Help me give my students a variety of nonfiction and historical fiction books like the Who Was? series and the I Survived series to help kids learn about historical figures and events with unique, engaging approaches!
Do you remember how exciting it was to read a new book in the classroom library as a child? My 24 fourth grade students are enthusiastic, passionate readers who challenge themselves to read books of all genres. They are eager to learn about the world around them by exploring different cultures, beliefs, and scientific discoveries as they read.
Children discover the world through books.
My students engage in higher level thinking conversations about the literature they read by asking questions, researching information and discussing how literary elements work together to enhance our understanding of the text as readers.
As my students listen to each other's ideas, they challenge their peers with questions like, "How did you come up with that idea?" or "I agree with you, but I would like to add..." and even, "Could you show me evidence to explain your idea?" By using this accountable talk, my students are demonstrating a love for reading and learning while respectfully and democratically learning how to talk about their discoveries while reading.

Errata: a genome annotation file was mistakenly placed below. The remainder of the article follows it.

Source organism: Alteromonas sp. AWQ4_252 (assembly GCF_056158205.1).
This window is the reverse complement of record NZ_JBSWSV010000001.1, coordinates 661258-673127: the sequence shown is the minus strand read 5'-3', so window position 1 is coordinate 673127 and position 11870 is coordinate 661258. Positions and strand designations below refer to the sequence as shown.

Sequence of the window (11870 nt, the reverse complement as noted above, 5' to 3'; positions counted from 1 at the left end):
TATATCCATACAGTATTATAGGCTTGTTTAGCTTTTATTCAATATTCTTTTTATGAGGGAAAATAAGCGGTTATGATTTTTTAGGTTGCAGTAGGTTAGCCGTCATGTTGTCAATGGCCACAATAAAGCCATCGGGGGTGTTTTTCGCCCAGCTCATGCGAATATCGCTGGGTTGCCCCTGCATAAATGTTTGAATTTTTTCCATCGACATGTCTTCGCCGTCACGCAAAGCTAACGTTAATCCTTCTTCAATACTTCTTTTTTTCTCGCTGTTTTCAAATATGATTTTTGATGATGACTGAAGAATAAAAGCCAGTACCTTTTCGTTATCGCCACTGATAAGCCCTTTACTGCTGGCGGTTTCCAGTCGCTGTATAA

Children understand the world around them by reading. They are able to learn about historical events, figures, scientific discoveries and more with each new book they pick up. My classroom library is currently made up of over 75% fiction books. My goal is to provide my students with more nonfiction and historical/realistic fiction books. This will help my students understand the world we live in and how it came to be through series like I Survived and Who Was? The I Survived series is geared towards helping children understand the time period and era of major historical events from the perspective of children. The Who Was? series explains the importance of historical figures in the world and how their contributions have led us where we are now using kid friendly language, visuals and engaging topics.
Books give readers perspective.
Children are learning everyday how to understand the world. As they read diverse books from a variety of genres, students are able to make connections to other historical events, other books they've read and their own lives. This allows for perspective that furthers a child's understanding of an event or discovery that took place, which promotes reading comprehension and a love for reading and learning.
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